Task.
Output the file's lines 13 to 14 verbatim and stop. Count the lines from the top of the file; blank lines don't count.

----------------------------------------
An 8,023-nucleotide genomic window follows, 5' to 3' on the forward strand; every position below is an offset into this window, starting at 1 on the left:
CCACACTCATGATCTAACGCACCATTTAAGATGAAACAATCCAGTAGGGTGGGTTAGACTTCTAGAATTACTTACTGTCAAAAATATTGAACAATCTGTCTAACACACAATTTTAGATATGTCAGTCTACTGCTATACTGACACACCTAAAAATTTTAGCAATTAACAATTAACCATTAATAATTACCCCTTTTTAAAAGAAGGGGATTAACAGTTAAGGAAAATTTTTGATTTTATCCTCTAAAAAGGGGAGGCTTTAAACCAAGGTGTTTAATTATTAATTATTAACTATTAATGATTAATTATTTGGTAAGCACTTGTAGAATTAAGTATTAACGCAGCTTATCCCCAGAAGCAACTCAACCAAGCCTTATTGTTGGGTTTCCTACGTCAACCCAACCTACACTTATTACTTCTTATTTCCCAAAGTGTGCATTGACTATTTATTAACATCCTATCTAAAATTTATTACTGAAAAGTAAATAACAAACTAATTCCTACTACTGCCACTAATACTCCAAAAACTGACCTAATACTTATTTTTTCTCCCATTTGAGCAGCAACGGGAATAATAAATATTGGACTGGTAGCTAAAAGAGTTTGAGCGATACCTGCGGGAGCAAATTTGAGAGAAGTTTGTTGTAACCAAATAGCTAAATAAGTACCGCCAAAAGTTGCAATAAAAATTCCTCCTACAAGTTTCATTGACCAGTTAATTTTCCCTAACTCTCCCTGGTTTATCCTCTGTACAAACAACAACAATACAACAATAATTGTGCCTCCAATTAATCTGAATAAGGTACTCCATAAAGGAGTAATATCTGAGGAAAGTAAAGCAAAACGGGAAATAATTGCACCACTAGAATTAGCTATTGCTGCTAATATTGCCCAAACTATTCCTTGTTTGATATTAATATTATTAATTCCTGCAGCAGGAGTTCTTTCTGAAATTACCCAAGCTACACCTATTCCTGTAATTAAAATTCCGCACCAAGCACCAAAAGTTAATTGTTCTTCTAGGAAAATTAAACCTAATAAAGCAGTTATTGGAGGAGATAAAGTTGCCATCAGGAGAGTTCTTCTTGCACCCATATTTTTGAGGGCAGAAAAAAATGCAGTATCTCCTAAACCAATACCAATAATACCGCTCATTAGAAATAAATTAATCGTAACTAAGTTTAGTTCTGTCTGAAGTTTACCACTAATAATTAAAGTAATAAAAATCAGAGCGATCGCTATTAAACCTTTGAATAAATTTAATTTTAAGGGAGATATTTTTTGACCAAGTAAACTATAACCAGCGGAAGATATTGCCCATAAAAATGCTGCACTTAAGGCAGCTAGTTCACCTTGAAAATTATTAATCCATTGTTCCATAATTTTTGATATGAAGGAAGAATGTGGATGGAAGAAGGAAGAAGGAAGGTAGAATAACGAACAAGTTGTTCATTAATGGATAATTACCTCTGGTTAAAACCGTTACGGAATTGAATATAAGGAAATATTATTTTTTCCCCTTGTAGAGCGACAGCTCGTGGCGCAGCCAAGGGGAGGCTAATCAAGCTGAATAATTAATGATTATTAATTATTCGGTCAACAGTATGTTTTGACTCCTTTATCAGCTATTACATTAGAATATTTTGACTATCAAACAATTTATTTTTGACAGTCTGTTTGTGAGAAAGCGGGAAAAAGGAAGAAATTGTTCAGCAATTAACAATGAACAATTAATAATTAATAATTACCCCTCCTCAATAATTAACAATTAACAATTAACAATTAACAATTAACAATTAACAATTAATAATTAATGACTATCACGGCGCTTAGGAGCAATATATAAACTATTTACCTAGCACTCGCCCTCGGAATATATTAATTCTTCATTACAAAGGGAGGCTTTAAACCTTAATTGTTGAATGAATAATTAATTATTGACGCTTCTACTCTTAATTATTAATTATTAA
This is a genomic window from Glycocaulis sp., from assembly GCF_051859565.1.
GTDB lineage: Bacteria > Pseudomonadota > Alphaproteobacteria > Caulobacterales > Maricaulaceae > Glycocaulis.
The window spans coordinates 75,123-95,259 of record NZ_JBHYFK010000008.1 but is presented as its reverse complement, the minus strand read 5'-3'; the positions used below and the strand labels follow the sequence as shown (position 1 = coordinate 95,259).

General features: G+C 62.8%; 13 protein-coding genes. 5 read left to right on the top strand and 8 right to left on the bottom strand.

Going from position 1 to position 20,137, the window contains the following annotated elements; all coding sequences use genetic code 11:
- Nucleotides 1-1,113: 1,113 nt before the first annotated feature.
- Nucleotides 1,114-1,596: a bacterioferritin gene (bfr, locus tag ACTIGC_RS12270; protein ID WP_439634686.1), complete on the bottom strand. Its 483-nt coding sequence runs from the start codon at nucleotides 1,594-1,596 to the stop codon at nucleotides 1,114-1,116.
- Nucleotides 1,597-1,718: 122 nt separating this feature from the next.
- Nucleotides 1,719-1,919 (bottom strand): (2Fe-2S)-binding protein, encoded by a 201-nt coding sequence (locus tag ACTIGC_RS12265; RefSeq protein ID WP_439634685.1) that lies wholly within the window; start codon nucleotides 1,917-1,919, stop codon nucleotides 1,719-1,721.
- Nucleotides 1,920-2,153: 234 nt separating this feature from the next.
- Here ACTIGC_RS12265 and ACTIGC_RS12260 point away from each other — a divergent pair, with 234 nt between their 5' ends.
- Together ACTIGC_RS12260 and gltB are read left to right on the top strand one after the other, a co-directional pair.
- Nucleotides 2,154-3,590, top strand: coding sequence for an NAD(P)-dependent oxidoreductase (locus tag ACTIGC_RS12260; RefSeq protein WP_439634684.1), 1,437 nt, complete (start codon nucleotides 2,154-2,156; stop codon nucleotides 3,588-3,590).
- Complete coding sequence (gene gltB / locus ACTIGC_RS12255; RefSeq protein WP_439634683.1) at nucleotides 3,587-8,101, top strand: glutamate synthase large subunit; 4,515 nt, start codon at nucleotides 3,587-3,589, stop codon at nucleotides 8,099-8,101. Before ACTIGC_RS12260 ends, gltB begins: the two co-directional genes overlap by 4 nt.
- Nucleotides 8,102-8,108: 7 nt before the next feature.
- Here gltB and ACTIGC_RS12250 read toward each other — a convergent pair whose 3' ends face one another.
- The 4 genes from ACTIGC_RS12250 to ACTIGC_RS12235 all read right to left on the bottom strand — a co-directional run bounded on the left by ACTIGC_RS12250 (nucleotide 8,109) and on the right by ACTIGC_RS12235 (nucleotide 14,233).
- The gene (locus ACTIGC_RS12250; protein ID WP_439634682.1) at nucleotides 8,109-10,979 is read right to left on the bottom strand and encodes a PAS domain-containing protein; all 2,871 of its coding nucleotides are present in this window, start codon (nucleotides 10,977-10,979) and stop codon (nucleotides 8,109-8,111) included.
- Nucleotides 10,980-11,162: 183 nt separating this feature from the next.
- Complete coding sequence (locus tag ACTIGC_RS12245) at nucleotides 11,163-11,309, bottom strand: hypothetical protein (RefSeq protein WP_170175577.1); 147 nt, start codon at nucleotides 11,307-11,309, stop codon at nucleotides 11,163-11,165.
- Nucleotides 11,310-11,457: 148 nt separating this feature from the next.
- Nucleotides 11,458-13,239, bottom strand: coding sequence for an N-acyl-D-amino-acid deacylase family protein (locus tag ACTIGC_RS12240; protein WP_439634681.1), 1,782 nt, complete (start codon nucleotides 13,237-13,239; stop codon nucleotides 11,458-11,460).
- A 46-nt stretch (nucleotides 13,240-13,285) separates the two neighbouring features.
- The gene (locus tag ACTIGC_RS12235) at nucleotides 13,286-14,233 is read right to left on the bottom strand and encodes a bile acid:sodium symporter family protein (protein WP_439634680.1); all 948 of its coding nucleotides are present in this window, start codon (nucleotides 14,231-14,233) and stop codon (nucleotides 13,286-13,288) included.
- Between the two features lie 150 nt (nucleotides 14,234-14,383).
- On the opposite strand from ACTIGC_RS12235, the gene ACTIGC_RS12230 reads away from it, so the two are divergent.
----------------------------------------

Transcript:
- Here ACTIGC_RS12265 and ACTIGC_RS12260 point away from each other — a divergent pair, with 234 nt between their 5' ends.
- Together ACTIGC_RS12260 and gltB are read left to right on the top strand one after the other, a co-directional pair.